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Odom v. Fakadi

United States District Court, E.D. California

March 9, 2015

RYAN ODOM, Plaintiff,
v.
NILOOFAR FAKADI, Defendants.

FINDINGS AND RECOMMENDATIONS

ALLISON CLAIRE, Magistrate Judge.

Plaintiff is a state prisoner proceeding pro se and in forma pauperis in this action filed pursuant to 42 U.S.C. § 1983. The court currently has before it defendant's motion for summary judgment based on defendants claim that she was not deliberately indifferent to plaintiff's serious medical need. ECF No. 21. Plaintiff has filed a response (ECF No. 29) and defendant has replied (ECF No. 27).

I. Plaintiff's Allegations

Plaintiff asserts that defendant Fadaki violated her rights under the Eighth Amendment when Fadaki failed to provide appropriate treatment for her osteoarthritis. ECF No. 1 at 4-5. Specifically, plaintiff alleges that she has osteoarthritis in her left hip and that a lack of treatment over the past two years had led to osteoarthritis in her right hip, scoliosis, muscle cysts in her back, and severe, chronic pain in her back and legs. Id. at 4. Plaintiff further alleges that despite being aware of her pain issues, Fadaki has reduced her pain medication and refused to send her to an orthopedic specialist. Id. at 4-5.

II. Defendant's Summary Judgment Motion

Defendant moves for summary judgment on the grounds that she was not deliberately indifferent to plaintiff's serious medical need and that she provided appropriate treatment for plaintiff's osteoarthritis. ECF No. 21. Defendant was only employed at the Solano County Jail from April 10, 2013, through August 9, 2013. Defendant's Statement of Undisputed Material Facts ("DSUF") (ECF No. 21-1) at 1, ¶ 1. During that time, plaintiff's prescription for tramadol[1] reached the maximum dose and a decision was made to bring plaintiff's prescription back to a safe level and treat her pain with NSAIDs and prescribe tramadol as necessary for breakthrough pain. ECF No. 21-2 at 2. Defendant also argues that an orthopedic consult was not warranted at that time because good medical practice was to delay joint replacement surgery for as long as possible. Id.

III. Plaintiff's Opposition

At the outset, the court notes that plaintiff has failed to comply with Federal Rule of Civil Procedure 56(c)(1)(A), which requires that "a party asserting that a fact... is genuinely disputed must support the assertion by... citing to particular parts of materials in the record...." Plaintiff has also failed to file a separate document disputing defendants' statement of undisputed facts, as required by Local Rule 260(b).

However, it is well-established that the pleadings of pro se litigants are held to "less stringent standards than formal pleadings drafted by lawyers." Haines v. Kerner, 404 U.S. 519, 520 (1972) (per curiam). Nevertheless, "[p]ro se litigants must follow the same rules of procedure that govern other litigants." King v. Atiyeh, 814 F.2d 565, 567 (9th Cir. 1987), overruled on other grounds, Lacey v. Maricopa County, 693 F.3d 896 (9th Cir. 2012) (en banc). However, the unrepresented prisoners' choice to proceed without counsel "is less than voluntary" and they are subject to the "handicaps... detention necessarily imposes upon a litigant, " such as "limited access to legal materials" as well as "sources of proof." Jacobsen v. Filler, 790 F.2d 1362, 1364-65 & n.4 (9th Cir. 1986). Inmate litigants, therefore, should not be held to a standard of "strict literalness" with respect to the requirements of the summary judgment rule. Id.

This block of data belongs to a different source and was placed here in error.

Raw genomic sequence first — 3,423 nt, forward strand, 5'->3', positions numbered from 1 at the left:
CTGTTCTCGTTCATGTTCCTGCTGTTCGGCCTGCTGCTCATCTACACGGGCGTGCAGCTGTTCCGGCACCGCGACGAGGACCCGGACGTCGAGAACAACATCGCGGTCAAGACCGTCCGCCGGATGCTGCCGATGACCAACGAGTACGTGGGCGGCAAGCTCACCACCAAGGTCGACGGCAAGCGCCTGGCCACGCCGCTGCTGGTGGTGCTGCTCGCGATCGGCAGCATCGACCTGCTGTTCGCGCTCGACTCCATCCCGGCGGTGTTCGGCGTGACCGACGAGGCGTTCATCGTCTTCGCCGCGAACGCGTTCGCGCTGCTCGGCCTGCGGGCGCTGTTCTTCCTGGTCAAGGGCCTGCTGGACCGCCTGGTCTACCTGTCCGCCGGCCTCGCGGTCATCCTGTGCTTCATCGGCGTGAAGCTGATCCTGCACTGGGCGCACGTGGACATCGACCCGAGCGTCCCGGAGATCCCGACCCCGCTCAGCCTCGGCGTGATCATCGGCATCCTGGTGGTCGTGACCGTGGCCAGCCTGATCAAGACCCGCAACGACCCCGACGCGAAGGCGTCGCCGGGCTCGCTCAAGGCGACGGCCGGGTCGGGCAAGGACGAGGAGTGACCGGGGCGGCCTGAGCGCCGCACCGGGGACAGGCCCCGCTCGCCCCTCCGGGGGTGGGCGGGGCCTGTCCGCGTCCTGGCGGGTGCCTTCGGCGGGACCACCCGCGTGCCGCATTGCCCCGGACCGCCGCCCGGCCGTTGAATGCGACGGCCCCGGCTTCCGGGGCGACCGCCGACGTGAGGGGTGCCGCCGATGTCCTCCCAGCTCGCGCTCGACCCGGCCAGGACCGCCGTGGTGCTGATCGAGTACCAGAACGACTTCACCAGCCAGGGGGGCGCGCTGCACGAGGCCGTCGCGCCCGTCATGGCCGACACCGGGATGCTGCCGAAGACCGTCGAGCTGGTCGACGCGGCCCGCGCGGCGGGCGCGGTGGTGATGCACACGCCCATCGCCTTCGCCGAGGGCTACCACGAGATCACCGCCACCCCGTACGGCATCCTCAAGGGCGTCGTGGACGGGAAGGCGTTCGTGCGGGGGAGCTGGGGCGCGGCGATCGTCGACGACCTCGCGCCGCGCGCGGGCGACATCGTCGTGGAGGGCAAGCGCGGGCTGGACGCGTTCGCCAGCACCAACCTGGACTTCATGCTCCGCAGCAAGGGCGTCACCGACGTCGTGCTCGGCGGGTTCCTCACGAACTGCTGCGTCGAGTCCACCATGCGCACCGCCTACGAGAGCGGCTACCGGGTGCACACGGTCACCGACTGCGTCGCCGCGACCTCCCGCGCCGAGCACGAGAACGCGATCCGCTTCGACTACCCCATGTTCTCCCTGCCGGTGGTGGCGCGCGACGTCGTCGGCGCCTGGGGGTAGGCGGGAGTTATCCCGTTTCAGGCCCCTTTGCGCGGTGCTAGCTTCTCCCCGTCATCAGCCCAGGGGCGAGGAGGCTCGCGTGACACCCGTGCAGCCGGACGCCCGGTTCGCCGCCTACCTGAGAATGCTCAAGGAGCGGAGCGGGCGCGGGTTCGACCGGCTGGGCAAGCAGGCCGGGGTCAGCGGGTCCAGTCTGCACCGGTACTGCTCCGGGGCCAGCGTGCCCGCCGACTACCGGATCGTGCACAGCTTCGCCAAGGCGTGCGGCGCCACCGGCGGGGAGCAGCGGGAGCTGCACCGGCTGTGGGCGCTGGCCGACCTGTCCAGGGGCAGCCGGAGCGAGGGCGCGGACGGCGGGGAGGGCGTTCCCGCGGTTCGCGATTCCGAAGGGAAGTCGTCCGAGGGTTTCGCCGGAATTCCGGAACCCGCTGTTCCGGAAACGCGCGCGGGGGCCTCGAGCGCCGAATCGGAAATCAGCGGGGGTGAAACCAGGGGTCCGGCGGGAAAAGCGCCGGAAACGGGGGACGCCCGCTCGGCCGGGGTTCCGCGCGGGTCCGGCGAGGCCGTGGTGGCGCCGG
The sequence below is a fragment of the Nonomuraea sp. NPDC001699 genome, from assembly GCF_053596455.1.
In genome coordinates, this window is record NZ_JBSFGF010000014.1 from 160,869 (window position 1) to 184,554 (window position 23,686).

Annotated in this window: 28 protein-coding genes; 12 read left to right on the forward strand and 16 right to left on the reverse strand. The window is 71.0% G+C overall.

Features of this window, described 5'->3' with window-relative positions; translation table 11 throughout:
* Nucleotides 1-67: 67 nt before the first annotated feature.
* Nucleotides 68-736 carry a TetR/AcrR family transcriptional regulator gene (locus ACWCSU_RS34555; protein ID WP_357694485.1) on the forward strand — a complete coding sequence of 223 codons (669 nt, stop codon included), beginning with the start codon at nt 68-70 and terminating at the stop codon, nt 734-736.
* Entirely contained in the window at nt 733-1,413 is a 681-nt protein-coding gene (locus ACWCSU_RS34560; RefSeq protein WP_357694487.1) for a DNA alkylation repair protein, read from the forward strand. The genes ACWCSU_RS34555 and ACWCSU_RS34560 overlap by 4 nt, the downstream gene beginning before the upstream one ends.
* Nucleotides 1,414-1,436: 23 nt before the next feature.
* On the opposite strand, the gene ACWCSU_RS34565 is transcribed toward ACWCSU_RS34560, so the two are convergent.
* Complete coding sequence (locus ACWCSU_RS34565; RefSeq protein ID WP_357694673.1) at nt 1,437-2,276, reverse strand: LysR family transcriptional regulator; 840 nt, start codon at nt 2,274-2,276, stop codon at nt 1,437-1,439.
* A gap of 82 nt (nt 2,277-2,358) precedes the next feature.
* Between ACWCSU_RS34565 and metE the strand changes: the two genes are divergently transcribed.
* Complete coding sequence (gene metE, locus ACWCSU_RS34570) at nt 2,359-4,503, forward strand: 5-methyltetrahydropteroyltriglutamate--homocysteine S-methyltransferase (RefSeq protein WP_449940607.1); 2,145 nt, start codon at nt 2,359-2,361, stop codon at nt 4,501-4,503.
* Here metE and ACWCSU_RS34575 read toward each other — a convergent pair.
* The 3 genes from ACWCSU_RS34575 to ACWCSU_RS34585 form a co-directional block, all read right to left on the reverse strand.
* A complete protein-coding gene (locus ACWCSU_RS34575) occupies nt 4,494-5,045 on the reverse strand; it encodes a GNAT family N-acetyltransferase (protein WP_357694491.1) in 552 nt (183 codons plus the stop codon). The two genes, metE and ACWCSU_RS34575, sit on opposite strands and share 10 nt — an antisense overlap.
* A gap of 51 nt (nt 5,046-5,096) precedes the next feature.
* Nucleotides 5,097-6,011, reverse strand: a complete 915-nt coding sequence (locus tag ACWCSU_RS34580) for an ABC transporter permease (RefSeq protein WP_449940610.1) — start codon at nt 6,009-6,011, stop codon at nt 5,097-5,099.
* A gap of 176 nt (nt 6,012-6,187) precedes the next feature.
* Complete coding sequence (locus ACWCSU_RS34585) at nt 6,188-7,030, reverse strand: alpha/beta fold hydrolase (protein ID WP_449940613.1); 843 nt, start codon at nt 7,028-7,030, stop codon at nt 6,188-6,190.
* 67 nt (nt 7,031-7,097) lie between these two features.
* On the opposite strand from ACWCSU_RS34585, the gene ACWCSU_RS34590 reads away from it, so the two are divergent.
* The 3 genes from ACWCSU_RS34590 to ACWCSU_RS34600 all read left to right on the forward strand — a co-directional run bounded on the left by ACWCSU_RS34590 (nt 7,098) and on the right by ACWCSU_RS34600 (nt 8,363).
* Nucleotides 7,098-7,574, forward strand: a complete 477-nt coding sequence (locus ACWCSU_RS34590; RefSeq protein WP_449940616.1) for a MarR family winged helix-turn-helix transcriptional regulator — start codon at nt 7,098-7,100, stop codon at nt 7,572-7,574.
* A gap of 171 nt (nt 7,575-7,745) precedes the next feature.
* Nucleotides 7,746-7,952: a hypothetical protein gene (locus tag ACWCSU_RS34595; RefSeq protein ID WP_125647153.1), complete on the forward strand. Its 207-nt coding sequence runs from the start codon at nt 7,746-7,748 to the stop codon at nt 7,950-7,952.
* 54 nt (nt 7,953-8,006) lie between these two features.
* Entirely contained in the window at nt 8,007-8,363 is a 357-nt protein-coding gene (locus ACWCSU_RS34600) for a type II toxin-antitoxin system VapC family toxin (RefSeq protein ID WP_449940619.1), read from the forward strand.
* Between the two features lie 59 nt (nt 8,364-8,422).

The court is mindful of the Ninth Circuit's more overarching caution in this context, as noted above, that district courts are to "construe liberally motion papers and pleadings filed by pro se inmates and... avoid applying summary judgment rules strictly." Thomas v. Ponder, 611 F.3d 1144, 1150 (9th Cir. 2010). Accordingly, the court considers the record before it in its entirety despite plaintiff's failure to be in strict compliance with the applicable rules. However, only those assertions in the opposition which have evidentiary support will be considered.

In opposition, plaintiff argues that defendant did not meet the applicable standard of care because there was a "complete lack of medical care, " including the denial of effective pain medication and refusal to refer her to a specialist. ECF No. 29.

IV. Undisputed Material Facts

Plaintiff has not disputed the accuracy of the medical records produced by defendant that document the treatment that she received. The facts outlined in the timeline below are undisputed.

• June 22, 2011-November 13, 2013: Plaintiff was incarcerated at the Solano County Jail. Plaintiff's Statement of Undisputed Material Facts (ECF No. 29-1) at 1, ¶ 1.

• September 11, 2012: Plaintiff was examined by Dr. Douglas, who determined her request for stronger analgesic medications was not justified. Declaration of Dr. John Levin, M.D. ("Levin Decl.") at 3, ¶ 6(B). Dr. Douglas ordered prescriptions for 50 mg of Naprosyn twice a day for thirty days and 50 mg of Tylenol twice a day for fourteen days. Id. at ¶ 6(C); ECF No. 21-7 at 3.

• November 13, 2012: An x-ray of plaintiff's hip showed mild osteoarthritis in her right hip and severe osteoarthritis in her left hip. Levin Decl. at 3, ¶ 6(E).

• November 14, 2012: Physician assistant ("P.A.") Jeffrey issued plaintiff her first prescription for tramadol. Id. at ¶ 6(F).

• November 29, 2012: P.A. Jeffrey adds an unspecified dosage of Tylenol to plaintiff's tramadol and Naprosyn in response to plaintiff's request for increased pain medication. Id. at 3, ¶ 6(G).

• January 25, 2013: P.A. Jeffrey prescribes plaintiff fentanol in an unspecified dosage and 25 mg of Indocin twice a day for ten days after plaintiff complains that her back is hurting and she is not getting any ...


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